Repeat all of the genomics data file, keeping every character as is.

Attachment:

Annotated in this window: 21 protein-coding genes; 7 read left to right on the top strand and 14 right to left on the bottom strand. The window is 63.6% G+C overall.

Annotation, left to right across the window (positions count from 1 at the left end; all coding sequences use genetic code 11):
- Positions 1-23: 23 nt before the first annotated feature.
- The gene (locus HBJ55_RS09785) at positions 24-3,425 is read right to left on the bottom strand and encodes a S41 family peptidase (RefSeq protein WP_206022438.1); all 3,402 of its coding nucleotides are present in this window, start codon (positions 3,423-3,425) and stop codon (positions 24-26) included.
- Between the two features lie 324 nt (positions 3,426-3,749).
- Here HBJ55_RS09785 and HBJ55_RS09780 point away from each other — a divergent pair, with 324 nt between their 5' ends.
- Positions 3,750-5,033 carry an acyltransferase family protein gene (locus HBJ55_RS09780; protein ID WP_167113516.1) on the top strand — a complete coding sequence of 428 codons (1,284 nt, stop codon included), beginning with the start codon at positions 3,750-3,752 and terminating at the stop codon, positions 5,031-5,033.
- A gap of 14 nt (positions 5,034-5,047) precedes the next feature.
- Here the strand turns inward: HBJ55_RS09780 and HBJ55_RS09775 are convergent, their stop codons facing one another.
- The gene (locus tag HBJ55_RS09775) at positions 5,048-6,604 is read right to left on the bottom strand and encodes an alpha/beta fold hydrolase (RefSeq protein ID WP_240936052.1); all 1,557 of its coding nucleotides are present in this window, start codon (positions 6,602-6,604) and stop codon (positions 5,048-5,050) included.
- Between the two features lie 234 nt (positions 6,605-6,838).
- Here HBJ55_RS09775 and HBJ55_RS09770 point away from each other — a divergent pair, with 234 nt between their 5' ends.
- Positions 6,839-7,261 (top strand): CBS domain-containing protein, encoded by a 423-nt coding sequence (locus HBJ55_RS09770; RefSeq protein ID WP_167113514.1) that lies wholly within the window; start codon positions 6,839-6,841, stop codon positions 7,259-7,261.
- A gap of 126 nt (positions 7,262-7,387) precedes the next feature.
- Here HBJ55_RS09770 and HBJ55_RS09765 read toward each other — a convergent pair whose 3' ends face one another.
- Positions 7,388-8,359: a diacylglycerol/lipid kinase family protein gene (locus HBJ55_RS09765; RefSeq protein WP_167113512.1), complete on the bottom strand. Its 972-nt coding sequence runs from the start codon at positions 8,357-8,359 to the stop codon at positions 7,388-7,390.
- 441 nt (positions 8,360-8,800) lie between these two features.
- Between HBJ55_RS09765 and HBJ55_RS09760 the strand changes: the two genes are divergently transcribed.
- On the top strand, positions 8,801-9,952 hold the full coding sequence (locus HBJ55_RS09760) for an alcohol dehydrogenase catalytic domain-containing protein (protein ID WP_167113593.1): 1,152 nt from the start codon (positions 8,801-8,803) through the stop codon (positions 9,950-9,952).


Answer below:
Annotated in this window: 21 protein-coding genes; 7 read left to right on the top strand and 14 right to left on the bottom strand. The window is 63.6% G+C overall.

Annotation, left to right across the window (positions count from 1 at the left end; all coding sequences use genetic code 11):
- Positions 1-23: 23 nt before the first annotated feature.
- The gene (locus HBJ55_RS09785) at positions 24-3,425 is read right to left on the bottom strand and encodes a S41 family peptidase (RefSeq protein WP_206022438.1); all 3,402 of its coding nucleotides are present in this window, start codon (positions 3,423-3,425) and stop codon (positions 24-26) included.
- Between the two features lie 324 nt (positions 3,426-3,749).
- Here HBJ55_RS09785 and HBJ55_RS09780 point away from each other — a divergent pair, with 324 nt between their 5' ends.
- Positions 3,750-5,033 carry an acyltransferase family protein gene (locus HBJ55_RS09780; protein ID WP_167113516.1) on the top strand — a complete coding sequence of 428 codons (1,284 nt, stop codon included), beginning with the start codon at positions 3,750-3,752 and terminating at the stop codon, positions 5,031-5,033.
- A gap of 14 nt (positions 5,034-5,047) precedes the next feature.
- Here the strand turns inward: HBJ55_RS09780 and HBJ55_RS09775 are convergent, their stop codons facing one another.
- The gene (locus tag HBJ55_RS09775) at positions 5,048-6,604 is read right to left on the bottom strand and encodes an alpha/beta fold hydrolase (RefSeq protein ID WP_240936052.1); all 1,557 of its coding nucleotides are present in this window, start codon (positions 6,602-6,604) and stop codon (positions 5,048-5,050) included.
- Between the two features lie 234 nt (positions 6,605-6,838).
- Here HBJ55_RS09775 and HBJ55_RS09770 point away from each other — a divergent pair, with 234 nt between their 5' ends.
- Positions 6,839-7,261 (top strand): CBS domain-containing protein, encoded by a 423-nt coding sequence (locus HBJ55_RS09770; RefSeq protein ID WP_167113514.1) that lies wholly within the window; start codon positions 6,839-6,841, stop codon positions 7,259-7,261.
- A gap of 126 nt (positions 7,262-7,387) precedes the next feature.
- Here HBJ55_RS09770 and HBJ55_RS09765 read toward each other — a convergent pair whose 3' ends face one another.
- Positions 7,388-8,359: a diacylglycerol/lipid kinase family protein gene (locus HBJ55_RS09765; RefSeq protein WP_167113512.1), complete on the bottom strand. Its 972-nt coding sequence runs from the start codon at positions 8,357-8,359 to the stop codon at positions 7,388-7,390.
- 441 nt (positions 8,360-8,800) lie between these two features.
- Between HBJ55_RS09765 and HBJ55_RS09760 the strand changes: the two genes are divergently transcribed.
- On the top strand, positions 8,801-9,952 hold the full coding sequence (locus HBJ55_RS09760) for an alcohol dehydrogenase catalytic domain-containing protein (protein ID WP_167113593.1): 1,152 nt from the start codon (positions 8,801-8,803) through the stop codon (positions 9,950-9,952).